Now that Menezes is gone, there is the obvious question of who will replace him and whether he will continue with what seemed to be a working formula. The front-runners for the job will no doubt be Tite, Muricy Ramalho and Luiz Felipe Scolari, but none of them appear exceptional enough to have justified Menezes' surprise departure.
Tite did brilliantly with Corinthians to win the Brasileirao and then the Copa Libertadores in 2011 and 2012, but he is far from universally popular in Brazil and doesn't play the sort of game the public likes to see from the national team. His system at the Timao was a very European 4-2-3-1 that pressed -- in big games, it appeared akin to a striker-less 4-2-4-0 -- leading to criticism from local press for being too defensive even in the face of victory.
Muricy Ramalho is a decent candidate but has already turned down the job once, in 2010. Though he has managed the team's poster boy Neymar at Santos and guided them to a Copa Libertadores win, there are questions over his tactical nous compared to Tite.
Then there is Big Phil, whose spectre is impossible to ignore, though his high-profile failure at Palmeiras this season -- one of the country's biggest clubs was relegated to the second tier -- will surely count too strongly against him.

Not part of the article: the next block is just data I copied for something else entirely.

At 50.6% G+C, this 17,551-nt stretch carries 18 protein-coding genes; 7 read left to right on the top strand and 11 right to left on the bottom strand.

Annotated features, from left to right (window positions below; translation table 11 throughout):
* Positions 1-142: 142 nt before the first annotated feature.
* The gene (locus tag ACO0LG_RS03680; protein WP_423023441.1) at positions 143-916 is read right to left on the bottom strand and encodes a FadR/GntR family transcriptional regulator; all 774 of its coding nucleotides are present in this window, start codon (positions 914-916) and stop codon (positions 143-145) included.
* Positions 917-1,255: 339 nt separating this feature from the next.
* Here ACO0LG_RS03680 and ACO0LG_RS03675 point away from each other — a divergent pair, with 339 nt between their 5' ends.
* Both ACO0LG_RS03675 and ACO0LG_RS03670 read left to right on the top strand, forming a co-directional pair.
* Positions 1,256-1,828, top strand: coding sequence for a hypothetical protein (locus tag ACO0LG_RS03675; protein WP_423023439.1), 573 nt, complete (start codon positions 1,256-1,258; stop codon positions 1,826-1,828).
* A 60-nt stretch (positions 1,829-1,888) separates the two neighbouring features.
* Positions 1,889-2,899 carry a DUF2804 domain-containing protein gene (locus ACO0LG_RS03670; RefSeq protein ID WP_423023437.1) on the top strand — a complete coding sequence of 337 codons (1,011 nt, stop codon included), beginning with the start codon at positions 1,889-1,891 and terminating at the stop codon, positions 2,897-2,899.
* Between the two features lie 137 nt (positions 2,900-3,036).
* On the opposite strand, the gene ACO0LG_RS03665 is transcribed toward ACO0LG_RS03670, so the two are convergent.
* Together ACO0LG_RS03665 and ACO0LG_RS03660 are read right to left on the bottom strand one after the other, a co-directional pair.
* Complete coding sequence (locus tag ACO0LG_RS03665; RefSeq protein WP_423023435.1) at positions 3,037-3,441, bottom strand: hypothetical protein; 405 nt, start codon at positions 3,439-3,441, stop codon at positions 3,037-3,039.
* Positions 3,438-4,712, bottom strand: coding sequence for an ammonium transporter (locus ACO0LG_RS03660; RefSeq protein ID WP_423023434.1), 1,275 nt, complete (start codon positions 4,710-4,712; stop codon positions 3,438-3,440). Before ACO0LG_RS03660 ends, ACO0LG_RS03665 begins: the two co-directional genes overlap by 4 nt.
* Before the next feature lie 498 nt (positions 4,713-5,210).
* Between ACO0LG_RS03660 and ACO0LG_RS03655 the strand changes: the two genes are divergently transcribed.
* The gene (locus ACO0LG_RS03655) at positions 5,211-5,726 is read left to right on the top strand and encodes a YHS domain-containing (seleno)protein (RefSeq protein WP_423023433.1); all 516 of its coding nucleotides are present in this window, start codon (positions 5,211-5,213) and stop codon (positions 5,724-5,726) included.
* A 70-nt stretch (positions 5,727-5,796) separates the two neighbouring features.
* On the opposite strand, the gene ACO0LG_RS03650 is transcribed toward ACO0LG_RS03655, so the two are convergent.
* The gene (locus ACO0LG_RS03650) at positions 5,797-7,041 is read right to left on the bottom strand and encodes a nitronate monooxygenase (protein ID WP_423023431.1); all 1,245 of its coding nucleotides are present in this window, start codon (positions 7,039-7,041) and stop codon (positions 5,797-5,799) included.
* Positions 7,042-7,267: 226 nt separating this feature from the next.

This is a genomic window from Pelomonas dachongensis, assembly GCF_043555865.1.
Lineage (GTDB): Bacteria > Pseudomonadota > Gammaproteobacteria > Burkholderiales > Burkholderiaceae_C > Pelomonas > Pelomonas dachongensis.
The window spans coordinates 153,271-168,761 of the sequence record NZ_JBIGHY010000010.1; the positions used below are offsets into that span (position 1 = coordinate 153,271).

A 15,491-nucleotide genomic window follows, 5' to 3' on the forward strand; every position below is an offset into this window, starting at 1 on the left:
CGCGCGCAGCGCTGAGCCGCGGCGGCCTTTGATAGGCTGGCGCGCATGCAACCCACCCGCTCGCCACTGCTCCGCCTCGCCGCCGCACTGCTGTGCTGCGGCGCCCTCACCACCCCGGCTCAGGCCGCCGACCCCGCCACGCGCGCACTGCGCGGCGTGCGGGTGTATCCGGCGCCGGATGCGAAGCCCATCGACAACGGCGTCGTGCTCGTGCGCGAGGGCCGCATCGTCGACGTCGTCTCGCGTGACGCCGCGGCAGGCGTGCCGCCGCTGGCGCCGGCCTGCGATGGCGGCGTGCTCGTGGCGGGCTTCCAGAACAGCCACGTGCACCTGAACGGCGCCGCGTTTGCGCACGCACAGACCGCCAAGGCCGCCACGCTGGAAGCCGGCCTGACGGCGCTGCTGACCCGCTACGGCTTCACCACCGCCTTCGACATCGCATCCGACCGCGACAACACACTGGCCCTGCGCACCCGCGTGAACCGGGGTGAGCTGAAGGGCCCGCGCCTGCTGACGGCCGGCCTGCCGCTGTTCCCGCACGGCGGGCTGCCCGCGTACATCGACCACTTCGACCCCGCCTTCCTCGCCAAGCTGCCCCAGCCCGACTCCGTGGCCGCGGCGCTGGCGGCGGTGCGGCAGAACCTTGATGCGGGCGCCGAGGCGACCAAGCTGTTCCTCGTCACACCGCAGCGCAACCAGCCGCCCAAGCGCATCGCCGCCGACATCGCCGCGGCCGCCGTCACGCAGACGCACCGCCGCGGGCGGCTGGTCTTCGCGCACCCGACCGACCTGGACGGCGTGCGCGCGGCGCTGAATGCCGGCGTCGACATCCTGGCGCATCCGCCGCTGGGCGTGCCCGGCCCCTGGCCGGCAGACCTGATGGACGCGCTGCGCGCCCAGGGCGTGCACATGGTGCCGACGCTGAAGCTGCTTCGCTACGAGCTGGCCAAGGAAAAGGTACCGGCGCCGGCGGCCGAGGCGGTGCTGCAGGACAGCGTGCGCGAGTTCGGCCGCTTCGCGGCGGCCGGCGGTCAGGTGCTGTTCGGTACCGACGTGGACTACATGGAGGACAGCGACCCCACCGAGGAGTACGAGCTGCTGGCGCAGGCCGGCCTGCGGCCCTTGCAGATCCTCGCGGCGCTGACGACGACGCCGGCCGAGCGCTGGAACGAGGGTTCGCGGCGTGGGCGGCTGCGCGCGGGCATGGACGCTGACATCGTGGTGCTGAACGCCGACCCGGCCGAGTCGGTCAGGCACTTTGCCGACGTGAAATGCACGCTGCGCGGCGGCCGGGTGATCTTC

The fact that the appointment will not be announced until January lends more weight to the theory that it could be the Corinthians boss. The opportunity to test CONMEBOL's top sides against its European counterparts is a big deal in South America, and with the World Club Cup complete in December, Tite would have little left to achieve in his current role.
Whoever assumes the role of Brazil manager, the fact is that Mano Menezes' axing has come at a time that will do more harm than good for Brazil's chances of winning the World Cup in its own backyard. While relieving him of his duties last summer would have been within reason, the CBF's timing shows that it has regressed from an improving and competent governing body to a politically motivated shambles once again.
All of which could cost the Selecao its ultimate prize: a sixth World Cup title.
Ed Malyon is a freelance sports writer who has written for The Daily Mirror, The Guardian and FourFourTwo among others. He can be contacted on @eaamalyon or by whistling in F sharp on the night of a full moon.